Galvanised by the release from jail of leader Leopoldo Lopez, Venezuelan opposition supporters have marked 100 days of protests against a socialist government they blame for political repression and economic misery in the country.
Thousands of people gathered in an east Caracas square on Sunday to hear opposition figures including the wife of Lopez, Lilian Tintori, speak.
Many protests over the last 100 days ended in clashes between masked youths and security forces, with more than 90 killed, hundreds arrested and thousands injured since the unrest began at the start of April.
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“We’re not giving up. That Leopoldo is home, fills us with the strength to keep fighting,” said Maria Garcia, a 54-year-old homemaker clad in a white tshirt bearing his image, as she gathered with friends at the rally.
While Lopez was at home with his two young children, Tintori, who has campaigned for him around the world including during a meeting with US President Donald Trump in the Oval Office, said she was relieved to have her husband home but the fight was not over.
“I can’t say I’m happy when we know our country is suffering, when there are children eating out of the trash, when there is no medicine in Venezuela,” she said, surrounded by opposition legislators.
Lopez, 46, was sentenced to nearly 14 years in jail on charges of inciting violence during 2014 protests against President Nicolas Maduro that led to 43 deaths.
But he was surprisingly granted house arrest and sent home due to what the Supreme Court called “irregularities” in his case and for health reasons. Lopez looked robust, however, when he later appeared to supporters.
For more than three months, tear gas, rubber bullets, rocks and petrol bombs have flown between protesters and security forces in hotspots around the OPEC member nation.
Some, though, believe the crisis needs to be resolved peacefully.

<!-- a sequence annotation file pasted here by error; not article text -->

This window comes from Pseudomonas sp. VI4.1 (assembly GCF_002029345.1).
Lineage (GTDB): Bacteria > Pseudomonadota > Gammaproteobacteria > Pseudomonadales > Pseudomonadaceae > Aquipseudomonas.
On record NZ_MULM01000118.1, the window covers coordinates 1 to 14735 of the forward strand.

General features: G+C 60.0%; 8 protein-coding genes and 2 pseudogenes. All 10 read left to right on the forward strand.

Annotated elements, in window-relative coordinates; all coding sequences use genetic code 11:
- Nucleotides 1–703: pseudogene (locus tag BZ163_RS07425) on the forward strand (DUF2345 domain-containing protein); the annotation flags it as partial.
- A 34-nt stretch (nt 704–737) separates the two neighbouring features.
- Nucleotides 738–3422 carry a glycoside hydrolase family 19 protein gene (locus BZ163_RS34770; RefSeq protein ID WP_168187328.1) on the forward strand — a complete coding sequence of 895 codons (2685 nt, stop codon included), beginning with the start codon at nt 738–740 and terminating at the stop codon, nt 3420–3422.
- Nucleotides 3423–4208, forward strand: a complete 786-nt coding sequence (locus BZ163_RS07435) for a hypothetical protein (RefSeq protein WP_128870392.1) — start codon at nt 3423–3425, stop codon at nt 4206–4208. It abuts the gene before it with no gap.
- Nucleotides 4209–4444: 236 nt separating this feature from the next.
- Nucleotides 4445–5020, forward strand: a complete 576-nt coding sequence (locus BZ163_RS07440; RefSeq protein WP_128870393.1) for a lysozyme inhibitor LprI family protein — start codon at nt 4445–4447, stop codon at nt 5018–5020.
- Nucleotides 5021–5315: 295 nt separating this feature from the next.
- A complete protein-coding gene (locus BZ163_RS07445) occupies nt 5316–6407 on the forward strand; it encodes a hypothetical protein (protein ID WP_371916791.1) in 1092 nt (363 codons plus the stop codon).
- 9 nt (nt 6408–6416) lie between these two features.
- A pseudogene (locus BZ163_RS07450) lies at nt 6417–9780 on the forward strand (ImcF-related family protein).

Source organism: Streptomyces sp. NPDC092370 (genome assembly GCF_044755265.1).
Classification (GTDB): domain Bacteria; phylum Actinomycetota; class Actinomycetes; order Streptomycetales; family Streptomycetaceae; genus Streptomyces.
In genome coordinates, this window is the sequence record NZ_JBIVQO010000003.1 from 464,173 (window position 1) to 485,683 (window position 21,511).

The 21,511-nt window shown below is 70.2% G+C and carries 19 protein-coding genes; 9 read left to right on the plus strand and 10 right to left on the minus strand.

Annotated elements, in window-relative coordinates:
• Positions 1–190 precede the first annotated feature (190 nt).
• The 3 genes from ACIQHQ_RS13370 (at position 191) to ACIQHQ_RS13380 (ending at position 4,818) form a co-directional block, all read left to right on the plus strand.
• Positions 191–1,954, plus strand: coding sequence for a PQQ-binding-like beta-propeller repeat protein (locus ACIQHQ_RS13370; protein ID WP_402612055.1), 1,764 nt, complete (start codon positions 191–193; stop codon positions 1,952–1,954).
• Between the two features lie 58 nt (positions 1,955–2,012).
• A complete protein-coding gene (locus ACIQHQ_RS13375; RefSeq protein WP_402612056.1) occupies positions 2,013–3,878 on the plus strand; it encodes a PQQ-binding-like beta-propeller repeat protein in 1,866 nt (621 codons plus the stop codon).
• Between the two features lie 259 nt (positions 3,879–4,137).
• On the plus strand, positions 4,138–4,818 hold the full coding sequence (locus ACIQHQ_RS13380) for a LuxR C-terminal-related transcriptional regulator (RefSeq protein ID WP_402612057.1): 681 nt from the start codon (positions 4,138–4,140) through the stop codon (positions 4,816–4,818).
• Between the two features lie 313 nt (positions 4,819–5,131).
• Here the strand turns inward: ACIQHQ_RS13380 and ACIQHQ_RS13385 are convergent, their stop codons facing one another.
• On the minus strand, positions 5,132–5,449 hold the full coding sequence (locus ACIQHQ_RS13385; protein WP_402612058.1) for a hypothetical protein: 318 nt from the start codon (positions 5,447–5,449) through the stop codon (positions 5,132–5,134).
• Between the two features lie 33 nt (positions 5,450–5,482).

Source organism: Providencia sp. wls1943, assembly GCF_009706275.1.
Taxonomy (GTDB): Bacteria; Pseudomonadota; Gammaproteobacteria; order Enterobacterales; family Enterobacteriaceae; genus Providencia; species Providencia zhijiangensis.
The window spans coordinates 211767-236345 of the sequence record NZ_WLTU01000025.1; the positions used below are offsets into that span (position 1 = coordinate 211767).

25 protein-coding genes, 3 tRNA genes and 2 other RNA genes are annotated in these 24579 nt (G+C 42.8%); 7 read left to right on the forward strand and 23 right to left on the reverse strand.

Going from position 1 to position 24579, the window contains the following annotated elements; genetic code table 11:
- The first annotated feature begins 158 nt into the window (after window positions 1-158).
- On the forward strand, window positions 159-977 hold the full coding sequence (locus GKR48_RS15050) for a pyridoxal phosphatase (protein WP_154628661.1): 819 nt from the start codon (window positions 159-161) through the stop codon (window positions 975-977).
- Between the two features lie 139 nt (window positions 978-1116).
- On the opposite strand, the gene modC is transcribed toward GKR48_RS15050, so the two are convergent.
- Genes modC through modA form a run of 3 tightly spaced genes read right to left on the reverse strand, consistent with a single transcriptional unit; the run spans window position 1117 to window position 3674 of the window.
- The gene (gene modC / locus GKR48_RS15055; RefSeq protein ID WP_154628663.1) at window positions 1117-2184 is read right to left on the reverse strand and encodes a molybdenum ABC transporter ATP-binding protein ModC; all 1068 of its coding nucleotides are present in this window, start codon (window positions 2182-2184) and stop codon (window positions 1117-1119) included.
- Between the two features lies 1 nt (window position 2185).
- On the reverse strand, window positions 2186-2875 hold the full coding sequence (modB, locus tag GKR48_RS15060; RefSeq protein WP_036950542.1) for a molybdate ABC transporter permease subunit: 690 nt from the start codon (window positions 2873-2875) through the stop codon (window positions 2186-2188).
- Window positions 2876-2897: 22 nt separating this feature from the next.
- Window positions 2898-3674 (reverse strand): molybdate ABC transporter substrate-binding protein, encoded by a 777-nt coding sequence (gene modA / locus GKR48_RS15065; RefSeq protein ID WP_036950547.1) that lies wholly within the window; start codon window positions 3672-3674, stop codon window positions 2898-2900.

“I actively participated [in the demonstrations] because I believe in having peace in our country. We need to resolve our differences by constitutional means, by having respect, communion, solidarity, and sovereignty,” Alberto Mathison, musician and mechanical engineer, told Al Jazeera.
“I consider that these [anti-government] protests are illegitimate.”
Al Jazeera’s Alessandro Rampietti, reporting from Cucuta on the Colombia-Venezuela border, said the protesters are feeling more confident after Lopez’s release.
“The protesters feel that after months of unrest and streets demonstrations, they are actually having an effect and the government is showing some signs of weakness,” he said.
“This is what they’ve been saying in Caracas [during the demonstration] and are promising more more street protests and rallies.”
Four years of recession have underpinned the protests, as millions of Venezuelans suffer food shortages, runaway inflation and long shopping lines.
People on Sunday held up signs and chanted “be careful my people, a constituent [vote to change constitution] will mean Maduro for life”.
Some held up Venezuelan flags, and said: “There’s no rice, there’s no flour, what’s in Miraflores [referring to presidential palace] is cocaine”.
While foes slam him for incompetence and failed socialist policies, Maduro blames an “economic war” against him by pro-opposition businessmen and Washington.
The opposition is organising an unofficial referendum on Maduro next weekend, after which they are promising “zero hour”, a presumed reference to an escalation of tactics that could include a general strike or march on the presidential palace.
Maduro, in turn, is seeking to create a new super body called a Constituent Assembly, which would have powers to rewrite the constitution and dismiss the current opposition-controlled legislature, via a July 30 vote.
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Source: Al Jazeera and news agencies